Mung Bean Dahl

This dish has a lovely long list of fresh, wholesome ingredients which come together to create a traditionally Indian dish with my personal variations. Dahl is typically made with a combination of lentils and other pulses added together with a range of spices to enhance the flavour and the nutrition! When cooking a dahl, it’s advisable to leave it to do so for a long time to allow the consistency to become just right, so making this dish will take approximately one hour.

Mung beans are one of the most nutrient dense legumes and are also remarkably low in calories. Mung beans are high in dietary fibre and a relatively small serving can quickly leave you feeling full! They are a great choice to include in your diet if you are looking for a food that is high in protein without all that nasty cholesterol! The herbs and spices which are used also pack a healthy punch and bring a unique taste to this dish.

To make enough of my dahl to feed four to six people, find the following ingredients:

200g of mung beans
Coconut oil for frying
2 small onions, finely chopped
1 tsp. cumin seeds
1 tsp. black mustard seeds
1 tsp. ground turmeric
1/2 tsp. chilli powder
2 cloves garlic, finely chopped
1 inch piece of ginger, peeled and grated
2 Tbsp. tomato puree
1 tin x 400g chopped tomatoes
1 litre veggie stock
Coriander, to garnish
Sea salt and pepper, to taste

mung_bean_dahl_the_flexi_foodie2In a large pan, over a medium to high heat, melt a tablespoon of coconut oil. Once this has melted, add the onions, garlic, ginger and all of the spices and saute for approximately five minutes until the onion is soft. Next, add the tomato puree, tinned tomatoes, mung beans and veggie stock.

Bring to a boil and then reduce the heat to simmer for 45 minutes. After this amount of time the mung beans should be soft. With a potato masher, begin to mash the mung beans so that roughly half have been mashed. You can then serve into dishes, season with salt and pepper and garnish with chopped coriander.

Love this recipe? Then check out more in my first cookboook! SUPERFOODS: The Flexible Approach to Eating More Superfoods.

Advertisements

16 Comments Add yours

  1. Dee Gilbert says:

    I love mung beans! My grandma used to sauté it with onion, garlic, tomato, and spinach. She flavored it with a bit of shrimp paste or anchovies. Loved it! I miss her cooking.

  2. One of my favourite recipes.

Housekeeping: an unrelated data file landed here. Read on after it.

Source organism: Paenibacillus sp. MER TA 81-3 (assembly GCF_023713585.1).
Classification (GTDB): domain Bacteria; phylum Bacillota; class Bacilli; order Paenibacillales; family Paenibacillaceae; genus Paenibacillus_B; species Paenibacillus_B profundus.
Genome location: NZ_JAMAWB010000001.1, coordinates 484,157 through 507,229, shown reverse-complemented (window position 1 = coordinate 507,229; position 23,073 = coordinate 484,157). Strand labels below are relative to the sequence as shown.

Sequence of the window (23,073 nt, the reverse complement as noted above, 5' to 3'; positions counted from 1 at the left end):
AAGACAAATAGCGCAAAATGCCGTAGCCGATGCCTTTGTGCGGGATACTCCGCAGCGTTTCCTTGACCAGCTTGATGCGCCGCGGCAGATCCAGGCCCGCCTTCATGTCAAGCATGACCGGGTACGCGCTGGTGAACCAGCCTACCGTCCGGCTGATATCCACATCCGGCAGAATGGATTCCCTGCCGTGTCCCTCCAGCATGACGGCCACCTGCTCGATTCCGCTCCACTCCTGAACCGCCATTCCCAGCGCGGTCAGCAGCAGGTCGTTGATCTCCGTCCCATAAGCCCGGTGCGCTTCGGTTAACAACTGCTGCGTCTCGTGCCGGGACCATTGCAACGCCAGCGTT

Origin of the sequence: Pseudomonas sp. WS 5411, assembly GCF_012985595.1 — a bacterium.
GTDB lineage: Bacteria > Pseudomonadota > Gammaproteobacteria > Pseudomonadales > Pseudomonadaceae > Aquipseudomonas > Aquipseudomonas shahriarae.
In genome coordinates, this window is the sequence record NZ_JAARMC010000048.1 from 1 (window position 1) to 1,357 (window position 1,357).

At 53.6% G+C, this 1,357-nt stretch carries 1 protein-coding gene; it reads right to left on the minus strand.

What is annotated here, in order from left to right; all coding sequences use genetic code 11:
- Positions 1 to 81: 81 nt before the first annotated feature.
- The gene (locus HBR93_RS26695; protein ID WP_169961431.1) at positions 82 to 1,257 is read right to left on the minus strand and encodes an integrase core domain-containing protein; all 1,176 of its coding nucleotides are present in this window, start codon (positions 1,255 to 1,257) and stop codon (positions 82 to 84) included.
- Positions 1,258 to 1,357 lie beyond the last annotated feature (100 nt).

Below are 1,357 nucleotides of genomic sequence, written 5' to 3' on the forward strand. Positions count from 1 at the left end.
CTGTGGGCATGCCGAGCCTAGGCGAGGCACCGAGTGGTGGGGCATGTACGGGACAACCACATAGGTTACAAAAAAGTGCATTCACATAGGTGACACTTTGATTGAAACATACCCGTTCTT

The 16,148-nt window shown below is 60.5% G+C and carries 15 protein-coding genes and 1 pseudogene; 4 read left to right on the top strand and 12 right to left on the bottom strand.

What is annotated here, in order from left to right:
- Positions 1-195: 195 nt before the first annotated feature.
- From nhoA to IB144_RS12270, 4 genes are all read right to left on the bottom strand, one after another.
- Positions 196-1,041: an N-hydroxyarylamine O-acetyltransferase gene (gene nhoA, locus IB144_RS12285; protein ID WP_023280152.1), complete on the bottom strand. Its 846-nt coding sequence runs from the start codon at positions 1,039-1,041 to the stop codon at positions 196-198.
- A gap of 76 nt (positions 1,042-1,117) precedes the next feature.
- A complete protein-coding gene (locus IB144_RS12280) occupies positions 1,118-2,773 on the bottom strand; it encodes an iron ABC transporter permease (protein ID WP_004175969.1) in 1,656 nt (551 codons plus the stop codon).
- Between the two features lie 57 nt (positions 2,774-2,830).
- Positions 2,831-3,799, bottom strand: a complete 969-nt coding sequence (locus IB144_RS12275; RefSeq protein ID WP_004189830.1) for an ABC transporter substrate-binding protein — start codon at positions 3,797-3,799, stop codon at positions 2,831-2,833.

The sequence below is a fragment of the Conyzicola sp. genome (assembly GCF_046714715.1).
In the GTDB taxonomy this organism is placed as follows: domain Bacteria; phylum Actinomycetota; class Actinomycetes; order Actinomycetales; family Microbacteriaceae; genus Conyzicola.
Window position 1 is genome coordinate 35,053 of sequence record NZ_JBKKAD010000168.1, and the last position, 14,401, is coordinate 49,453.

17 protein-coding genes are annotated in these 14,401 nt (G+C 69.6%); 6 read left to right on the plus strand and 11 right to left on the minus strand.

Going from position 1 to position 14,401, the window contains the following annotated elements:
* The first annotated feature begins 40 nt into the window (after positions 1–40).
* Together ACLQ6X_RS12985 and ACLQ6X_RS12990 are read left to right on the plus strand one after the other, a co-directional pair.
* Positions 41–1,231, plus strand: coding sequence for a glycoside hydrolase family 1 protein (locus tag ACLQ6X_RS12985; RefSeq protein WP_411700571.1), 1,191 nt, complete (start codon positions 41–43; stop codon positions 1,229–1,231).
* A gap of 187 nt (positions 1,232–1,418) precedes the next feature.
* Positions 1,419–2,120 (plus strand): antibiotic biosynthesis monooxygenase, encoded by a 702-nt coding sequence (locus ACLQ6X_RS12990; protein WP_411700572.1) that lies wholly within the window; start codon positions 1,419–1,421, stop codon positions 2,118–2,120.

I soak the Mung dal overnight and then pressure cook them. Gets done faster and is easier to digest. 🙂

  3. aloefromdonna says:

    Looks fab, one I want to try 🙂

  4. estherjane13 says:

    Yum, this looks delicious. I’m definitely going to try this recipe – I love mung beans. Thank you!

  5. namousdi says:

    I love lentils. Being Greek I can tell you that they are used a lot in greek dishes. Additionally, they are also a great source of protein, which many people do not know.

  6. That looks absolutely scrumptious.

  7. Feast Wisely says:

    I have a pack of mung beans in my pantry waiting to be used so have emailed myself this recipe – love it!

  8. verticaljump101 says:

    looks delicious, will be using this recipe very soon.

  9. Thank you for another winning recipe Julie! Will have to double it as I love dahl. 🙂

  10. adrian says:

    Nice info, looks delicious. We should try to make it : )

  11. lolajman says:

    Oh wow! This looks fantastically delicious.
    Please feel free to look at and follow my new food blog.
    I’m new here so just getting started!

    Thanks
    Laura
    https://glutenfreeforthesoul.wordpress.com/

  12. This looks insane.. . Make high protein, low carb meals and am majority into my raw alternatives to classics.. Wondering if you had any good high protein light bite recipes??
    Check my page out for a look into the issues around fitness, nutrition and ways to make positive changes to your lifestyle.

  13. Reblogged this on The Body Forum and commented:
    High protein, low fat recipe for a fiery traditional dish.. Check out The Flexi Foodies page, some great recipes and tips

Leave a Reply

Fill in your details below or click an icon to log in:

WordPress.com Logo

You are commenting using your WordPress.com account. Log Out / Change )

Twitter picture

You are commenting using your Twitter account. Log Out / Change )

Facebook photo

You are commenting using your Facebook account. Log Out / Change )

Google+ photo

You are commenting using your Google+ account. Log Out / Change )

Connecting to %s